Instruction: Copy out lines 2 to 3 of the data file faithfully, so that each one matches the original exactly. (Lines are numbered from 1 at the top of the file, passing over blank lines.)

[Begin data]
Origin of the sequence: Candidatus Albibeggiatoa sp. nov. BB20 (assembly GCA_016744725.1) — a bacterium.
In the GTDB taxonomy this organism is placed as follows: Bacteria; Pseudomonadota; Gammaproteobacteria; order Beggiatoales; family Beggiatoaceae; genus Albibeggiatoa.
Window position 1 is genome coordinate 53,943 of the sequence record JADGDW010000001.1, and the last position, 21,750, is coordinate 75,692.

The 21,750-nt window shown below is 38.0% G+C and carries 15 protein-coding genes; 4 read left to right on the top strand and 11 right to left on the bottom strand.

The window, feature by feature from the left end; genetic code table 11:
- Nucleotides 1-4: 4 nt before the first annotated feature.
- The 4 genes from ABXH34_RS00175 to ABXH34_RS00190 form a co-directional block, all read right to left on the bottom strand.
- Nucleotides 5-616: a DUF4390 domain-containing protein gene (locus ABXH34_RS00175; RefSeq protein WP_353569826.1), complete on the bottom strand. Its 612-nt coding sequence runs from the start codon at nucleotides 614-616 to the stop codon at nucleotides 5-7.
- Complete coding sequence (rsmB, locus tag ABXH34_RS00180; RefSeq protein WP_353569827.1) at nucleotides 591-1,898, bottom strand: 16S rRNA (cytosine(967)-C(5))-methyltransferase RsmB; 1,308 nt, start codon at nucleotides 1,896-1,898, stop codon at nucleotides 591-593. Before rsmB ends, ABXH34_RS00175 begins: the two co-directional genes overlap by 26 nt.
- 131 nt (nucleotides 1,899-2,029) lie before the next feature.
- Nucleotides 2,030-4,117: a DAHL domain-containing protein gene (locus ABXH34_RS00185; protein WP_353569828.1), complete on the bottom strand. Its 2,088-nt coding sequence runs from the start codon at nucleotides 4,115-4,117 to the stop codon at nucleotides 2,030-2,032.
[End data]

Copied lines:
In the GTDB taxonomy this organism is placed as follows: Bacteria; Pseudomonadota; Gammaproteobacteria; order Beggiatoales; family Beggiatoaceae; genus Albibeggiatoa.
Window position 1 is genome coordinate 53,943 of the sequence record JADGDW010000001.1, and the last position, 21,750, is coordinate 75,692.